A Veterans Day Story for the Anniversary of D-Day
Updated: Jul 3
Although Veterans Day is officially celebrated on November 11th every year, I thought I would tell this particular Veterans Day story for the 79th Anniversary of D-Day, June 6th. Well, June 5th is actually the anniversary for the minesweepers, whose job it was to clear the way. No ship could have entered those harbors on D-Day unless the minesweepers had already been there. Hence the motto of the minesweepers, "Where the fleet goes, we've been".
Signalman Jack Whiteman's granddaughter, Lauren, is an Elementary School Teacher on Long Island. In November 1999, her 5th grade class was learning about Veterans Day. It was her first year of teaching and she had the class write a letter to her grandfather, a Navy veteran who participated in the Normandy Invasion during WWII. He was 77 years old at the time. The letter was signed by all the children.
November 9, 1999
Dear Mr. Whiteman,
We are writing this letter to say thank you for our freedom. We have learned about Veteran's Day and how rough it must have been for you in the war. You are very brave. If it weren't for you and other veterans, we wouldn't be allowed to do the great things we do today. We have included a copy of a poem we really liked. We hope you like it too. Have a happy Veterans day and a happy Thanksgiving!
I remember Dad was very touched by receiving this letter. Both the letter and the poem hung in the entrance room of the house taped to a place where he saw it every day. He wrote a letter back to the class and included a photograph of a model of his ship that he was building.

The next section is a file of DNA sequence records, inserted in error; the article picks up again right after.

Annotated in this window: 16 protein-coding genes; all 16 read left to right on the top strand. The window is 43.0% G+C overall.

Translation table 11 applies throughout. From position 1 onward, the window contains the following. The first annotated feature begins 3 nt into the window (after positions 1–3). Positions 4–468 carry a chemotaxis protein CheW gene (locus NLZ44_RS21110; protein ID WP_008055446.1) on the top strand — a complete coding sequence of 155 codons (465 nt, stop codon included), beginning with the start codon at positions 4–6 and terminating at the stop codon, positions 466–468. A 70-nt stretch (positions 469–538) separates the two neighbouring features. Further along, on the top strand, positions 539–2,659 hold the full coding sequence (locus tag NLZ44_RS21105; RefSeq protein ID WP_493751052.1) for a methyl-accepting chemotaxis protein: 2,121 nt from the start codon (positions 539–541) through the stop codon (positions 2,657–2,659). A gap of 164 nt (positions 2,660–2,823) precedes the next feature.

To the boys and girls of Miss Whiteman's class:
Thank you so much for your beautiful letter to me about Veterans Day. You made me happy to know that what we did was not forgotten by our children and grandchildren. The poem and poppy really touched my heart.
I was on a small wooden ship called a minesweeper. We cleared and destroyed enemy mines to protect our troops and ships. I am enclosing a picture of a model I'm building. It will show you what it looked like.
All veterans look at their families today and know it was all worth it.
Dad's letter to the class unfortunately went missing after multiple classroom moves. Thankfully, it was found by a colleague some 17 years later and returned to my niece. A few years ago Lauren had this plaque made. It was a Father's Day gift for her father, my brother Joe. These words, in Dad's own handwriting, were taken from the letter he wrote to that 5th grade class. "All veterans look at their families today and know it was all worth it."
I have always felt incredibly blessed. And I was very fortunate to have my Dad in my life for almost 50 years. Finding his letters after he was gone was a gift. Pairing them with the photographs, the documents and historical content some 15 years later afforded me an opportunity to have one more long conversation with him. One we never had while he was alive. Most likely because I was too busy enjoying the freedom he fought for. I don't think I ever really asked much about his time in the Navy and he never tried to tell me. I'm sure that was what Dad wanted. He didn't need to tell me about it. He knew why it was important. That's all that mattered to him and he saw that every day of his life.
But now we are having this conversation, he and I. I'm really just listening and learning. Learning about his story and the story of the sailors who served beside him. Learning about what they went through for all of us. It's a story that needs to be told.
The photograph above is of Jack Whiteman at Acadia National Park in September 1991.
"All veterans look at their families today and know it was all worth it."
This concludes a series of 22 blog posts that tell the story of one sailor, one ship and its crew and their role in American history.
I would like to thank my family for their support with this project and especially my brother Tom, for being the inquisitive one in the family and for allowing me to include his writing.
But most of all, I want to thank all veterans, in all branches of the military, for their service and their sacrifice. I have learned and I acknowledge that it is not always an easy road. And every veteran has his or her own story to tell. This is one story.